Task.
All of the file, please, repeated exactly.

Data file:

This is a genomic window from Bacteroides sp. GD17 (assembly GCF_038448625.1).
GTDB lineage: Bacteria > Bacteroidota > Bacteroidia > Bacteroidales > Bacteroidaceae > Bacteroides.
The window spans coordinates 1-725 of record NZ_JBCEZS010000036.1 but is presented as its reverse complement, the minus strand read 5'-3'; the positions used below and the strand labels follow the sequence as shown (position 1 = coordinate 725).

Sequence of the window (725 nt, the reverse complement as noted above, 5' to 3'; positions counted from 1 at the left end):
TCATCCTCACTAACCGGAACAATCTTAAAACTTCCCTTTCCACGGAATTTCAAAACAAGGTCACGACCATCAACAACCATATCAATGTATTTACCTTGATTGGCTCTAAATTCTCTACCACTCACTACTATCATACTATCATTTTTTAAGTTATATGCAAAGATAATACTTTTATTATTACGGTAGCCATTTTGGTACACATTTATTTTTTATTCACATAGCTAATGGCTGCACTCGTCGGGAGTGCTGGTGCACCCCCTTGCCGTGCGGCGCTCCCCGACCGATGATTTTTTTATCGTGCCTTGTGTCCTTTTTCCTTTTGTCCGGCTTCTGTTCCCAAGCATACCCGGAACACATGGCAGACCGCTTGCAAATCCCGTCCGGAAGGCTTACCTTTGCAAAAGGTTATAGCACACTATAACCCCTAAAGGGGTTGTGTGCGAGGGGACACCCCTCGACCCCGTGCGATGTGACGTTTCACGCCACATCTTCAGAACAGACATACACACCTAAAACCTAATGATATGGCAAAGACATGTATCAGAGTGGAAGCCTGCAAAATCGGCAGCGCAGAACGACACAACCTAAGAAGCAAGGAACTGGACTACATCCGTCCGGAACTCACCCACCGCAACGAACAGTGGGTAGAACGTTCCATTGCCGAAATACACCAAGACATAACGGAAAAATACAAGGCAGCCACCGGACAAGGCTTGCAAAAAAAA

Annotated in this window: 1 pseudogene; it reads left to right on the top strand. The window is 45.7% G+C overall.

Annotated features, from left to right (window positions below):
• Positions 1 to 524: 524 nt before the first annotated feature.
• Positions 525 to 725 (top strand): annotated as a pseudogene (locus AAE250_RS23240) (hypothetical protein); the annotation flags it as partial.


This is a genomic window from Bacteroides sp. GD17 (assembly GCF_038448625.1).
GTDB lineage: Bacteria > Bacteroidota > Bacteroidia > Bacteroidales > Bacteroidaceae > Bacteroides.
The window spans coordinates 1-725 of record NZ_JBCEZS010000036.1 but is presented as its reverse complement, the minus strand read 5'-3'; the positions used below and the strand labels follow the sequence as shown (position 1 = coordinate 725).

Sequence of the window (725 nt, the reverse complement as noted above, 5' to 3'; positions counted from 1 at the left end):
TCATCCTCACTAACCGGAACAATCTTAAAACTTCCCTTTCCACGGAATTTCAAAACAAGGTCACGACCATCAACAACCATATCAATGTATTTACCTTGATTGGCTCTAAATTCTCTACCACTCACTACTATCATACTATCATTTTTTAAGTTATATGCAAAGATAATACTTTTATTATTACGGTAGCCATTTTGGTACACATTTATTTTTTATTCACATAGCTAATGGCTGCACTCGTCGGGAGTGCTGGTGCACCCCCTTGCCGTGCGGCGCTCCCCGACCGATGATTTTTTTATCGTGCCTTGTGTCCTTTTTCCTTTTGTCCGGCTTCTGTTCCCAAGCATACCCGGAACACATGGCAGACCGCTTGCAAATCCCGTCCGGAAGGCTTACCTTTGCAAAAGGTTATAGCACACTATAACCCCTAAAGGGGTTGTGTGCGAGGGGACACCCCTCGACCCCGTGCGATGTGACGTTTCACGCCACATCTTCAGAACAGACATACACACCTAAAACCTAATGATATGGCAAAGACATGTATCAGAGTGGAAGCCTGCAAAATCGGCAGCGCAGAACGACACAACCTAAGAAGCAAGGAACTGGACTACATCCGTCCGGAACTCACCCACCGCAACGAACAGTGGGTAGAACGTTCCATTGCCGAAATACACCAAGACATAACGGAAAAATACAAGGCAGCCACCGGACAAGGCTTGCAAAAAAAA

Annotated in this window: 1 pseudogene; it reads left to right on the top strand. The window is 45.7% G+C overall.

Annotated features, from left to right (window positions below):
• Positions 1 to 524: 524 nt before the first annotated feature.
• Positions 525 to 725 (top strand): annotated as a pseudogene (locus AAE250_RS23240) (hypothetical protein); the annotation flags it as partial.